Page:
Icy sidewalks are unacceptable

Story by Bridget Cooke, Staff Writer

Mr. Rogers was right. About everything. He always taught us to be nice. To be a “neighbor” if you will. So under his influence it is important to carry out a crusade that he would have condoned, even lead the troops if he were able.

Shoveling. It is Wisconsin, and for some unknown reason, no one outside of the university can seem to care for one another when it comes down to safety from winter weather.

Students trudge through snow, ice and slush to get to classes, walking on sidewalks that are supposed to be cleared (by an ordinance of the city, by the way, so it’s a law) but are not.

There are countless stories of residents within the city of Eau Claire who have needed surgery as the result of a misstep on a city sidewalk where a patch of ice was the downfall.

Students have fallen and rolled their ankles, even slipped down the hill during the nighttime, slipping and sliding their way to the library.

Faculty have slipped and been on crutches, while other staff has even had muscle tears resulting in required surgery in order to regain use of
their limbs.

This should not be a regular occurrence. It takes away work time for employees, class time for students and personal time for everyone.
There is much stress equated to being injured and unable to take care of oneself because you are not at 100 percent.

Why is it then that the city does not seem to enforce the legality issue of forcing people to take care of the six feet of concrete outside their homes?

Ordinance no. 13.20.010 states that “cleaning of snow and ice required. Sidewalks must be cleared of snow and ice within 24 hours after snowfall.”

In the event that residents do not follow this rule, the city will do the job and fine them accordingly for the work and the disregard for public safety.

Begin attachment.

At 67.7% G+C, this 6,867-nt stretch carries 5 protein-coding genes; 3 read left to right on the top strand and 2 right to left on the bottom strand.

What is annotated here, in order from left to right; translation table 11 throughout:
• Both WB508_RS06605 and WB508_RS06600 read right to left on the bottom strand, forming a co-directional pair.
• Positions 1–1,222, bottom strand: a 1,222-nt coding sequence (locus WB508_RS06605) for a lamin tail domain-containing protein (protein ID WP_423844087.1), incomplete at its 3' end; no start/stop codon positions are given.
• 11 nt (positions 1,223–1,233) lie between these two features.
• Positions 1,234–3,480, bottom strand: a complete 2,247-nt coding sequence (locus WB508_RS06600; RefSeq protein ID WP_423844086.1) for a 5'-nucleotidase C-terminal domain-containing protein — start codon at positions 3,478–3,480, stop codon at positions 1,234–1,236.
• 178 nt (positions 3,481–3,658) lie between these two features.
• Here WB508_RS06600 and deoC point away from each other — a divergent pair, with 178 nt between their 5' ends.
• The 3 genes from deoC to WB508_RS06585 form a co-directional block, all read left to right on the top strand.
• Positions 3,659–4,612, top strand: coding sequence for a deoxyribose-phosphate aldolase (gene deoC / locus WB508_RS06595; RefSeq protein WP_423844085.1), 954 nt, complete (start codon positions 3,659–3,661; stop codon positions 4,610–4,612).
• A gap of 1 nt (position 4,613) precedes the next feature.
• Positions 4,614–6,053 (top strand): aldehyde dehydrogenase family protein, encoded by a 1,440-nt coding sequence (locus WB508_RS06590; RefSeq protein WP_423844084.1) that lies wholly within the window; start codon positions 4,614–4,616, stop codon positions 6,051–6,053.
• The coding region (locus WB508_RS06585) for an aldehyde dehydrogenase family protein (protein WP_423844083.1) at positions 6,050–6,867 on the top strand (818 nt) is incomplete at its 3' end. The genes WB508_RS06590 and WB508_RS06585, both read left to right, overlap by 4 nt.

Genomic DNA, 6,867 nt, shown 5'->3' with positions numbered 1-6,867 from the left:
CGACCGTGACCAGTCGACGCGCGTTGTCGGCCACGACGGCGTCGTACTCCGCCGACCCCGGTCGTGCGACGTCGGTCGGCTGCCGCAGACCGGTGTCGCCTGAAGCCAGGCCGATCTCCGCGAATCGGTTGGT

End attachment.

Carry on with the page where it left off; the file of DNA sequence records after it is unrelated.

This is all well and good, but in reality, how is the city going to be able to produce enough man hours and budget to send workers out to every home on every street to shovel all the sidewalks. All the sidewalks.

The city even makes it easy on people’s budgets. They provide a free sand-salt mixture at the Public Works Department, the central maintenance center north of downtown.

This helps gain traction for ice-coated sidewalks, something that is obviously desperately necessary given current weather conditions. They even offer up to five pounds per trip and it is available at any hour residents are able to pick it up.

So there’s the loophole. A wishy-washy attempted threat that has never yielded any results through word of mouth.

All of these people have zero reason to help out besides being kind to their fellow man.

And faced with a $70 fine that may or not actually happen, clearly this is not enough of a penalty to push people into action. Unfortunately, this is apparently not enough motivation to contribute to
public safety.

In this case, it has to be asked, won’t you be my neighbor? Because no one appreciates a broken tailbone, or a sprained ankle, or a broken wrist. So be neighborly and clear off the damn sidewalk.